1. Visual Arts

St. Petersburg artist Jabari Reed-Diop the youngest yet to be featured in Tampa Bay Rays art series

If you see a guy with a round white mask on his head and black Xs for eyes at the Tampa Bay Rays game on Saturday, don't be alarmed.

It's Jabari Reed-Diop, an up-and-coming artist known as iBoms and the latest to be featured in the Tampa Bay Rays Artist Print series.

Each month, an artist's design appears on a commemorative game poster that's available for sale in the Rays Republic Team Store and throughout Tropicana Field. Team officials worked with Creative Pinellas to put together a panel of local arts and culture community members that selected local artists for the series.

At 19, Reed-Diop is the youngest of the artists chosen, and is relatively new in the Tampa Bay arts community. He will be in attendance at Saturday's game with his family, and will be introduced. The mask he plans to wear is based on a character he paints called Dead Smiles.

Reed-Diop's design for the series against the Los Angeles Angels was inspired by the movie The Sandlot. He took the two teams' mascots and imagined them as mischievous neighborhood rivals. Raymond, the Rays' mascot, wears a rainbow shirt that says "Pride," because the poster came out on the team's Pride night. The message is the unifying power of baseball.

Reed-Diop has a substantial body of work that he sells through his Instagram account, which is where St. Petersburg-based artist and gallery owner Chad Mize discovered him. Mize invited him to participate in his "Dreams Deferred" show back in February. Reed-Diop's piece immediately sold, another was commissioned and Mize bought a piece, too.

"I like the cartoon aspect, and every piece has a detail and message and story to it," Mize said. "It's very current even though there are old elements."

Mize encouraged Reed-Diop to enter calls for artists, which is how he found out about the opportunity with the Rays.

Reed-Diop was born in St. Petersburg and has lived in Childs Park most of his life. He has loved to create for as long as he can remember, which he said goes back to third grade.

He attended Gibbs High School's Pinellas County Center for the Arts program as a freshman, then moved to Jacksonville, where he attended Douglas Anderson School of the Arts. The latter school is where he got serious about becoming an artist.

Back then, though, his style was unlike the cartoonish one he has now. His paintings were dark, delving into slavery. They were a way for him to express his anger about racism.

He left Douglas Anderson after 11th grade, and returned to St. Petersburg to graduate from Gibbs. Away from the teacher at Douglas Anderson who discouraged the cartoon style, Reed-Diop drew from his inspirations to create a unique style that is loaded with symbolism. He buys his frames from thrift shops, creating an interesting juxtaposition between elaborate frames and street vibes.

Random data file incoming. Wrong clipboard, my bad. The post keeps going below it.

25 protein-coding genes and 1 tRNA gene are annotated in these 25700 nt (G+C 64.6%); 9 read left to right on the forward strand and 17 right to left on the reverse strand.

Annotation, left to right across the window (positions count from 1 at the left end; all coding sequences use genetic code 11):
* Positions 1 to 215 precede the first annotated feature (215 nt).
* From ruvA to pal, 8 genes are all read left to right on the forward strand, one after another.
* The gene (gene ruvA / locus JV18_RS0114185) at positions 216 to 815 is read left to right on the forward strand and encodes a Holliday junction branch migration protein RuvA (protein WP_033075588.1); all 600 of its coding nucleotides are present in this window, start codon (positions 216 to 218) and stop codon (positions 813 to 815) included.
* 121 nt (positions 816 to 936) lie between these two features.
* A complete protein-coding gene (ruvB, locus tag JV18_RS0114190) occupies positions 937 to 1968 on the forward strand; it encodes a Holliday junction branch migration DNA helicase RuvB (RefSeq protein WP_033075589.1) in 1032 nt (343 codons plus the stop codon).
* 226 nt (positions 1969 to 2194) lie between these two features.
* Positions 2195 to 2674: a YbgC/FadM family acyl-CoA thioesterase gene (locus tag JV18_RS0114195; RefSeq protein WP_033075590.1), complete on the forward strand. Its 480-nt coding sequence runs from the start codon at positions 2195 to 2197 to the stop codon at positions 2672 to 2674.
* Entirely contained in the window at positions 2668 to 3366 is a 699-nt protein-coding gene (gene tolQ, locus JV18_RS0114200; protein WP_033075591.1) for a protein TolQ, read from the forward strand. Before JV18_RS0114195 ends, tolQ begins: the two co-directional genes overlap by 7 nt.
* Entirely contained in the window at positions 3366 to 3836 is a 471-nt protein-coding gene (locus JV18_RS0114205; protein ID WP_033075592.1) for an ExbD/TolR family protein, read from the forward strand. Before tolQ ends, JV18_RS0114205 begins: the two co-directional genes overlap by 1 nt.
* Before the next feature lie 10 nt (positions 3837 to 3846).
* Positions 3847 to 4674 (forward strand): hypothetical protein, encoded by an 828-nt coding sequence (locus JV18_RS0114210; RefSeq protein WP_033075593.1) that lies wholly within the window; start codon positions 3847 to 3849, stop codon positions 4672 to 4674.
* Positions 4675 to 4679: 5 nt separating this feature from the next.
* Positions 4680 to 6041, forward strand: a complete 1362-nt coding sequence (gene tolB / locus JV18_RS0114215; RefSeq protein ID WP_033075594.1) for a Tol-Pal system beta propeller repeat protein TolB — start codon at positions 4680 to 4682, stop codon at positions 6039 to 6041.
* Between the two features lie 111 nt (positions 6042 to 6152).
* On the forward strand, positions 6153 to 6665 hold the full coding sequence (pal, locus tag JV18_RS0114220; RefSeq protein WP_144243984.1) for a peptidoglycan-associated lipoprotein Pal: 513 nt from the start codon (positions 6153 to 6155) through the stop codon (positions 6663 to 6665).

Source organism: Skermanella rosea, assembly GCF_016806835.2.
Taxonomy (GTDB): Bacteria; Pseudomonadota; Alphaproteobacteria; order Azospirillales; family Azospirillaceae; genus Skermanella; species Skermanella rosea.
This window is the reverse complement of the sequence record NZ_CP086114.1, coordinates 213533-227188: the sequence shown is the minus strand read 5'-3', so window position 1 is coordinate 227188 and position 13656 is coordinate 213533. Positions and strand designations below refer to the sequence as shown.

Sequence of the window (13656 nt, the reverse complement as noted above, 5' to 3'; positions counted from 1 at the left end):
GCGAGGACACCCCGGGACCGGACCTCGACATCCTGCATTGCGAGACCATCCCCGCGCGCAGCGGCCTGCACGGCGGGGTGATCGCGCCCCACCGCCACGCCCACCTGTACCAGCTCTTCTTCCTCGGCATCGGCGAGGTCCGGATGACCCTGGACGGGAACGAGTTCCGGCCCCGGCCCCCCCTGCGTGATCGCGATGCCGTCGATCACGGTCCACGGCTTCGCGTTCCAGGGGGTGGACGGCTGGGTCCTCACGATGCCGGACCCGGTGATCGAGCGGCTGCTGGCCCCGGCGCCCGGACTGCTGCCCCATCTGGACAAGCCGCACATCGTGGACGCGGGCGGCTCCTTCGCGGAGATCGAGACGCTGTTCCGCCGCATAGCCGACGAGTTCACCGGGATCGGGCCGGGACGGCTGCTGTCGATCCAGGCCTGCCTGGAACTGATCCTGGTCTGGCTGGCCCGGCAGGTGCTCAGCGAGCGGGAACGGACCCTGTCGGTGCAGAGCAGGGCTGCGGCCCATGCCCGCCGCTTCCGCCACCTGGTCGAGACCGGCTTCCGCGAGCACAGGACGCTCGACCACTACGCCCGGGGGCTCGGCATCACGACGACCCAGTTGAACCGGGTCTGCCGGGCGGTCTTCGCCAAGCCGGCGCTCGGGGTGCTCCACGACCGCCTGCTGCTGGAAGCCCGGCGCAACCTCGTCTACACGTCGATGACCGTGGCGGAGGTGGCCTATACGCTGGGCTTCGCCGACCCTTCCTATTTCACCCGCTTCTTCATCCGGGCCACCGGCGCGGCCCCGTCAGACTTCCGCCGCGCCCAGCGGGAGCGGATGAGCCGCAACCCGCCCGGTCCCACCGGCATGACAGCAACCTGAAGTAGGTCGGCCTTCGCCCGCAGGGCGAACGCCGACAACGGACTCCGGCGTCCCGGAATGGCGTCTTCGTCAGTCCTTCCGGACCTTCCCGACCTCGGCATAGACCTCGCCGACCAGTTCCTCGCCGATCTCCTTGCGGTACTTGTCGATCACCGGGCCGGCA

Reed-Diop, who is black, goes deep with the messages of his edgy paintings. He explores themes of duality and addiction. Inspired by black history, which his mother Priscilla taught him, he continues to explore racism and discrimination.

"It's always been something that resonates with me," he said. "I'm bringing things that people don't think about, and putting it into an art piece so they are confronted by it, but with a different way of looking at it."

Reed-Diop's characters wear white gloves, a reference to minstrel shows and the stereotypes of black people drawn in cartoons from the Jim Crow era. They all have Xs instead of eyes. His character HDA (human discretion advised), an activist in iBoms' world, wears a black paper bag on his face. Reed-Diop said it's a reference to the brown paper bag test, said to be used by black organizations to exclude people whose skin was darker than the bag.

Reed-Diop paints a squad called the Bone Thugs. Characters include a broccoli-headed dude and a monkey with their bones exposed, a reference to the duality of life and death. Another member is Mr. Soda, a box of baking soda. He shows how an innocuous object can be used to make something illicit, referring to baking soda's use in the manufacturing of crack cocaine.

Many characters are well dressed, with fancy sneakers and jewelry, but the message is about being enslaved by fashion.

Reed-Diop creates his work at home, when he's not at his job as a press distribution staffer at the Tampa Bay Times plant. He continues to enter calls for artists, but he has plans to move to Washington in September with his brother, Ashant. Reed-Diop is excited to tap into the art scene in Seattle, which will be close by.

"I want to be signed to a gallery like a rapper is to a label," he said.


The Tampa Bay Rays play the Los Angeles Angels at 1:10 p.m. Ticket prices vary. 1 Tropicana Drive, St. Petersburg.

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Want to see more of iBoms' work? Follow @thisisiboms.

Contact Maggie Duffy at or (727) 893-8572. Follow @maggiedalexis.